Unacceptable if beef package directed at 'handful of factory agents' - Marts
ICOS Marts Committee have warned that if a new €50m beef support package announced by EU Commissioner Phil Hogan amounts to slaughter only assistance it could be directed to a handful of factory agents.
The committee is seeking an immediate meeting with Minister Creed and his officials to discuss the proposed new compensation package for beef farmers.
ICOS wants the Minister to ensure that the scheme is implemented equitably to include provision for farmers who traded animals through livestock marts.
Ray Doyle, Livestock and Environmental Services Executive of ICOS said, “The package will be provided through an implementing regulation from DG AGRI, which is expected to be quite short and will potentially be based on the compensation package given specifically to Finnish dairy farmers directly following the Russian import ban.
"It will therefore be nearly entirely up to the Department of Agriculture to decide how the package is distributed, with little prescription from DG AGRI.”
He said that undoubtedly beef finishers have had a disastrous 2018 and 2019 but so too did sellers of weanlings, forward stores and cull cows.
" It will not be acceptable that this compensation could be directed to a handful of factory agents if this scheme amounts to slaughter only assistance.
“With the Animal Identification and Movement system it will be possible to ascertain the ownership and trading history of animals before they have been presented for slaughter.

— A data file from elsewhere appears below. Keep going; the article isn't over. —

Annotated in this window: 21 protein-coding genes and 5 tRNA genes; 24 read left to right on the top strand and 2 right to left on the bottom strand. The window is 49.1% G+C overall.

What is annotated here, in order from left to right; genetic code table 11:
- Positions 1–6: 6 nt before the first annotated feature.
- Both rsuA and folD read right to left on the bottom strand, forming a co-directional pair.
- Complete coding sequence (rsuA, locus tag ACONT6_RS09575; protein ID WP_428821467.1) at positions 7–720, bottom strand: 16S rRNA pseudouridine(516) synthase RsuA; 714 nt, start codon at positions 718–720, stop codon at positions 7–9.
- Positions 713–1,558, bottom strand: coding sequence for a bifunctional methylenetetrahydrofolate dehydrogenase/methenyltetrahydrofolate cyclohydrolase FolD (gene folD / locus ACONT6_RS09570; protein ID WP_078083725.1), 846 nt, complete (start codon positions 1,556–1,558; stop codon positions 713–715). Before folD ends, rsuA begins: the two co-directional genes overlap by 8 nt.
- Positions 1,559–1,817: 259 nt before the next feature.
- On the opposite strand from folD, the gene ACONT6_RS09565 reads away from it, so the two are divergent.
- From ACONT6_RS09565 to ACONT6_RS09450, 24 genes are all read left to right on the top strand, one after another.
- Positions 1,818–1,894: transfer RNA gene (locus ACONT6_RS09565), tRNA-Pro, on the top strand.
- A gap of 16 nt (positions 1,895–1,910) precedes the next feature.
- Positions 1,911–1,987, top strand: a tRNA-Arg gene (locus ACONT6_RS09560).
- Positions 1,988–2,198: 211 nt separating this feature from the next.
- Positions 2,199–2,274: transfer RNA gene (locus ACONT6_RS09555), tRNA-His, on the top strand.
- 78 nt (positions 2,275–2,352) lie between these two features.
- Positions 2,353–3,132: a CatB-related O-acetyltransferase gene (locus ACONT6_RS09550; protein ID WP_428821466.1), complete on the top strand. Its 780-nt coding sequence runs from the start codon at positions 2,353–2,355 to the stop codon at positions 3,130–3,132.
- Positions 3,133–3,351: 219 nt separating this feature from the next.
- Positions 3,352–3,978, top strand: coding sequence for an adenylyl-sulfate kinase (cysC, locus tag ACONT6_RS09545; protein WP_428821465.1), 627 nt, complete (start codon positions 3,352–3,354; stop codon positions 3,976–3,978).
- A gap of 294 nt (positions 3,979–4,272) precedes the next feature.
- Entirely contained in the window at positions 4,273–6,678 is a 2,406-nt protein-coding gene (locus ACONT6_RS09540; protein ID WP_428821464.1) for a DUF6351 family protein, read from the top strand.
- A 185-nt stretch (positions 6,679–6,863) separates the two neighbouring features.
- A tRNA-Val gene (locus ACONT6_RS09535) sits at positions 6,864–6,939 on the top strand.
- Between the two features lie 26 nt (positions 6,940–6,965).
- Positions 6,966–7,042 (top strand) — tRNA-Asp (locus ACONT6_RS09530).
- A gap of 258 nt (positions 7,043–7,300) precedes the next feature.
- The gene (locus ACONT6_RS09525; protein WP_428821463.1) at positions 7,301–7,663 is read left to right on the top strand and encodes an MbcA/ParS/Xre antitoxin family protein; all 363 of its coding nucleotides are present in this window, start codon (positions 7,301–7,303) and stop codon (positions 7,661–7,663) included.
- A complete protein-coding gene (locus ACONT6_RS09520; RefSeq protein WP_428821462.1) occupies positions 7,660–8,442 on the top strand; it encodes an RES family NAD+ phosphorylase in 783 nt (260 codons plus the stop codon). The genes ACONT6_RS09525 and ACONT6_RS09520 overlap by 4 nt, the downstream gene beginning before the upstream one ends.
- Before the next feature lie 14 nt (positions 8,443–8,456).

While the funds are finite, their distribution must be fair to all producers in the beef chain. That is why we are seeking a meeting with the Minister,” he said.
It comes as the distribution of a new aid package for beef farmers has been greeted by some with concerns raised that factory owned feedlots may have access to the supports.
The Irish Natura and Hill Farmers Association are insisting that any support measure must include the suckler sector.
The €50m fund allows the Irish Government the possibility to match this fund, which would bring the total amount of financial support for Irish beef farmers to €100m.
INHFA President Colm O’Donnell said while the main focus over the last number of months stated O’Donnell “has been on losses incurred by beef finishers, suckler farmers selling through the marts have also experienced major losses which needs to be recognised and included in this support fund.”
Clearly, he continued “beef finishers who have been impacted will need to be supported and we have no problem with this, however, we also need to consider the fact that 20pc of finished stock comes from factory controlled feed-lots which are seen by many as a mechanism to deflate the price.”
Details of how beef farmers will receive the money or its distribution have yet to be announced. It is not clear whether beef processors may receive any of the funds.
There is speculation that the money could be distributed based on cattle slaughter numbers from late last year, with farmers and possibly feed lots, who slaughtered large numbers of cattle in these months receiving the most money in this scenario. Another possibility is that, similar to the EU dairy aid package, when €26.4m was allocated to dairy farmers in the form of flat payments of just under €1,400 per farmer.
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